Testing Azure Cosmos DB Locally Using A Docker Container Image

Why use the emulator? And why Docker?

Microsoft's Cosmos DB is a cloud-based, scalable database service that has been popular ever since its launch in May 2017. In order to develop solutions using Cosmos DB as a backend, a cheap and easy way is to use the emulator provided by Microsoft. However, nobody wants to mess around with installing stuff like this locally on your developer workstation. And fully virtualized VMware images consume a large portion of resources. Docker comes to the rescue, as a docker image co-uses the kernel of the machine its running on and thus is slick, has a rather small footprint both in storage and memory consumption and gets you up and running in minutes.

How to get started?

First of all, you need to install the Docker client on your machine. For Windows, Docker Desktop can be downloaded from here. Once installed, you can grab the Cosmos DB emulator from Microsoft's container registry by using the command line:

docker pull mcr.microsoft.com/cosmosdb/windows/azure-cosmos-emulator

In order to start the container image, all you have to do afterwards is to create a new directory and then run the image mounting this directory. You may want to adapt the memory footprint you're allowing for, however the 2GB seem to be just enough to get by. Make sure the ports you're passing are not conflicting with other ports you have in use.

md %LOCALAPPDATA%\CosmosDBEmulator\bind-mount

docker run --name azure-cosmosdb-emulator --memory 2GB --mount "type=bind,source=%LOCALAPPDATA%\CosmosDBEmulator\bind-mount,destination=C:\CosmosDB.Emulator\bind-mount" --interactive --tty -p 8081:8081 -p 8900:8900 -p 8901:8901 -p 8902:8902 -p 10250:10250 -p 10251:10251 -p 10252:10252 -p 10253:10253 -p 10254:10254 -p 10255:10255 -p 10256:10256 -p 10350:10350 mcr.microsoft.com/cosmosdb/windows/azure-cosmos-emulator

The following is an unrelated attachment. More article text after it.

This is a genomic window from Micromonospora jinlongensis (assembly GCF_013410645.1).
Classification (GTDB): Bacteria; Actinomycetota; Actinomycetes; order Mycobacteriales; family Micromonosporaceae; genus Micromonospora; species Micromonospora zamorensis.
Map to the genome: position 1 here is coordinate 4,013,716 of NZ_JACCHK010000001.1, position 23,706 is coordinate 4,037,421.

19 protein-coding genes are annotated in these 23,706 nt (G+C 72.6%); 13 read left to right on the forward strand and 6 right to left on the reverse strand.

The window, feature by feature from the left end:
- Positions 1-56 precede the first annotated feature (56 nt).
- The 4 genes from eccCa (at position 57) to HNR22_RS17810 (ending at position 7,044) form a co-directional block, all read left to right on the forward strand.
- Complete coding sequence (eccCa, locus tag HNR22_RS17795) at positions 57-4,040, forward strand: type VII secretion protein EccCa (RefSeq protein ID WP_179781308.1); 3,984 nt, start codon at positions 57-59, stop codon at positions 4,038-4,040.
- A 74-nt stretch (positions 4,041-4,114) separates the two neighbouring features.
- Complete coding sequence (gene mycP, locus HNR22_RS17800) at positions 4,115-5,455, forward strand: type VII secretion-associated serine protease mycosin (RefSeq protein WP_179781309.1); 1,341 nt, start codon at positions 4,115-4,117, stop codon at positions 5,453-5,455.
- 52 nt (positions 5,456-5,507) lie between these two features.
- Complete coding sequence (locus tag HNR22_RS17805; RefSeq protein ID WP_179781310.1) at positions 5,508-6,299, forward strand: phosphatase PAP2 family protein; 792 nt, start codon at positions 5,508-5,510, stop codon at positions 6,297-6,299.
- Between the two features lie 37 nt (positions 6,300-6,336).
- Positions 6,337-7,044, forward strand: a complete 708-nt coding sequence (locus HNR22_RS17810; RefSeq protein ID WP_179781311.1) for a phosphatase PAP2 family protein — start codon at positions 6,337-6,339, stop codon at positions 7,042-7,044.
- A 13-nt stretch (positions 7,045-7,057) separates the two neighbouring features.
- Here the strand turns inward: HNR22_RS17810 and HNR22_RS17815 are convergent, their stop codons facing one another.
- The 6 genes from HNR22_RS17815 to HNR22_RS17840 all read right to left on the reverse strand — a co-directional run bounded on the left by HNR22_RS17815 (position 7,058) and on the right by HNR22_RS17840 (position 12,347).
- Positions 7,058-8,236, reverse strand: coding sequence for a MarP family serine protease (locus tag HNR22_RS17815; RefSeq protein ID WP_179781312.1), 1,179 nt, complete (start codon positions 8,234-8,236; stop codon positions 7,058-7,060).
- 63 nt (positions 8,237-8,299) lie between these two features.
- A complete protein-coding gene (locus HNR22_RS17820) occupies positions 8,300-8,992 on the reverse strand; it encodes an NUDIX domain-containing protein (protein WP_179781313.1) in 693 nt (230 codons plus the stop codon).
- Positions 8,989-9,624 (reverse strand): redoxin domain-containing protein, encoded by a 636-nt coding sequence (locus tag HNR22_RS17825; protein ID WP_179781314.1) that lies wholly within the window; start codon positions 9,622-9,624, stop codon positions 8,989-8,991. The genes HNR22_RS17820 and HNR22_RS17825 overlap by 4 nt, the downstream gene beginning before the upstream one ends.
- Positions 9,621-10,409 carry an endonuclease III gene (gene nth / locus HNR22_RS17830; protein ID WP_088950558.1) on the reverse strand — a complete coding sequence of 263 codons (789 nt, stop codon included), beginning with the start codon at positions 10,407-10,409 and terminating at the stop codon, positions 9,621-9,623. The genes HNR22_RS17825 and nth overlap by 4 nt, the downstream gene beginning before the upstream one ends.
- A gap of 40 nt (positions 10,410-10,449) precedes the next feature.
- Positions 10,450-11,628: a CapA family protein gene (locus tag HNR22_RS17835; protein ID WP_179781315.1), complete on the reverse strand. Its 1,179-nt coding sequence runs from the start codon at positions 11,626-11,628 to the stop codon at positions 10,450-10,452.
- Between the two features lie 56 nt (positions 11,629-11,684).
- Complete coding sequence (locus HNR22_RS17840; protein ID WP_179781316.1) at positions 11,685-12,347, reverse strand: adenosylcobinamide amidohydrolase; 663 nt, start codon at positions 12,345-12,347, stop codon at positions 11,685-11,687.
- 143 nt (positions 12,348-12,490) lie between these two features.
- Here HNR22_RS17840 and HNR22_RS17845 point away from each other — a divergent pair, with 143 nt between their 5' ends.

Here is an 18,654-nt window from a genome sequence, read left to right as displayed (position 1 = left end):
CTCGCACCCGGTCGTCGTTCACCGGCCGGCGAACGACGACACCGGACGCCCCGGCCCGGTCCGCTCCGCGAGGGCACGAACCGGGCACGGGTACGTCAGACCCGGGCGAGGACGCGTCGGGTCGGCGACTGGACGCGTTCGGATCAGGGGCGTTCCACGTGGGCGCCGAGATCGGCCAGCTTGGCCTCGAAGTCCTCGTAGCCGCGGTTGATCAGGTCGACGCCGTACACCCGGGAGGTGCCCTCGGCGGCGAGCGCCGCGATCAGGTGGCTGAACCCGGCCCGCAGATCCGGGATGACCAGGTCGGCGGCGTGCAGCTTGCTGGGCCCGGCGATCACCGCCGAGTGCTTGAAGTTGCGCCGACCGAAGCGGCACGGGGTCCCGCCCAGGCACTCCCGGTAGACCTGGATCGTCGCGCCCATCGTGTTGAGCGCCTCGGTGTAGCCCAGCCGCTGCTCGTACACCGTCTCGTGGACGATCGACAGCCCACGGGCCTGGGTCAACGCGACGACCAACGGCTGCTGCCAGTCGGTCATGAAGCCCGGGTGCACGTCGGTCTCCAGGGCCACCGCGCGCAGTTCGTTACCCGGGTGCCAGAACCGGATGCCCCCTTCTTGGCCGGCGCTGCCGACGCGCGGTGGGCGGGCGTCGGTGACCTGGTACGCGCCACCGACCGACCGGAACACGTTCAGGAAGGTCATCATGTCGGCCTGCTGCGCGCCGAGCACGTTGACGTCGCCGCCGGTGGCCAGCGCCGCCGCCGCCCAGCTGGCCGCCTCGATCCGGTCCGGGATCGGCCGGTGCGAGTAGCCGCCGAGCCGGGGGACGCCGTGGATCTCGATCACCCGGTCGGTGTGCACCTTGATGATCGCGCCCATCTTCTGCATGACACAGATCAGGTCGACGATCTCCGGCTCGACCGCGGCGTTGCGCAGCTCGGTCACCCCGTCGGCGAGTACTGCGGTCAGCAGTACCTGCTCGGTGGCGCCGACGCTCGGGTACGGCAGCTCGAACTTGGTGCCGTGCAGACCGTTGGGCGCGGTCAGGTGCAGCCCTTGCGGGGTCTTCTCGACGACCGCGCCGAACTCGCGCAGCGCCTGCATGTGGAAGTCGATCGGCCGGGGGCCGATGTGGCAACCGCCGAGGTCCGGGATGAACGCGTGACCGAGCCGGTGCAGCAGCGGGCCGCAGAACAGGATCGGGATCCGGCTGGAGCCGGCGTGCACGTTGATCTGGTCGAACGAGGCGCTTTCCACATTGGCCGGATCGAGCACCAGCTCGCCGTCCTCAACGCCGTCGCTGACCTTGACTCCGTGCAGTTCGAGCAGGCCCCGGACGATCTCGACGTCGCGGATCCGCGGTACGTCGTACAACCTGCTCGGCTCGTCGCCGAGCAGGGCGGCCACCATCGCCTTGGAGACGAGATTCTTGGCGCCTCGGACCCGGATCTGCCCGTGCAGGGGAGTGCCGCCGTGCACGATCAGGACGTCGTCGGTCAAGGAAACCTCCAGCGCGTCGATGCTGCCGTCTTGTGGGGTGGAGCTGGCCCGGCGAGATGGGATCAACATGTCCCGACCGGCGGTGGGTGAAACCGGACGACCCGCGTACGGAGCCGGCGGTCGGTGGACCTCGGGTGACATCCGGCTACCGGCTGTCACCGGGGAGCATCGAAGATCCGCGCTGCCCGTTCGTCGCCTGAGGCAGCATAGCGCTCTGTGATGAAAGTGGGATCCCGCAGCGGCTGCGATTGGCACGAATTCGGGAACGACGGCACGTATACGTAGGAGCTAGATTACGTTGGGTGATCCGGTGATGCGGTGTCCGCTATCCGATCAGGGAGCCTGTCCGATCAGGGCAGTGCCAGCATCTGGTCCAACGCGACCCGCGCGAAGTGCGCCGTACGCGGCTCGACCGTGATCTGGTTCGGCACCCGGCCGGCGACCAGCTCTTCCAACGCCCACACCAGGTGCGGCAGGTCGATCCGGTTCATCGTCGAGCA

Running this command results in an output like this:

Additionally, a PowerShell script gets created automatically that contains the code required to import the SSH certificate for the docker container instance. You'll find it in the newly created bind-mount directory. Import the certificate by double-clicking the importcert.ps1 file. Also note the different endpoints provided in the response. You can start the emulator by navigating to this endpoint in your browser then. Specifically, to <endpoint>/_explorer/index.html. For the sample above, this would be

which brings up the Azure Cosmos DB Emulator UI:

Testing Azure Cosmos DB locally using a Docker container image

From here you can start your encounters working with the Cosmos DB database. For a quick start, you might have a look at this blog post that gets you up and running with a TODO collection. Microsoft provides very handy means to get started with a C# app which are described in more detail there.


The presented emulator solution using Docker is a very helpful way to keep your machine clear, save costs during the development phase and get to know Cosmos DB. Let me know if you've worked with the emulator before and make sure to share your experiences.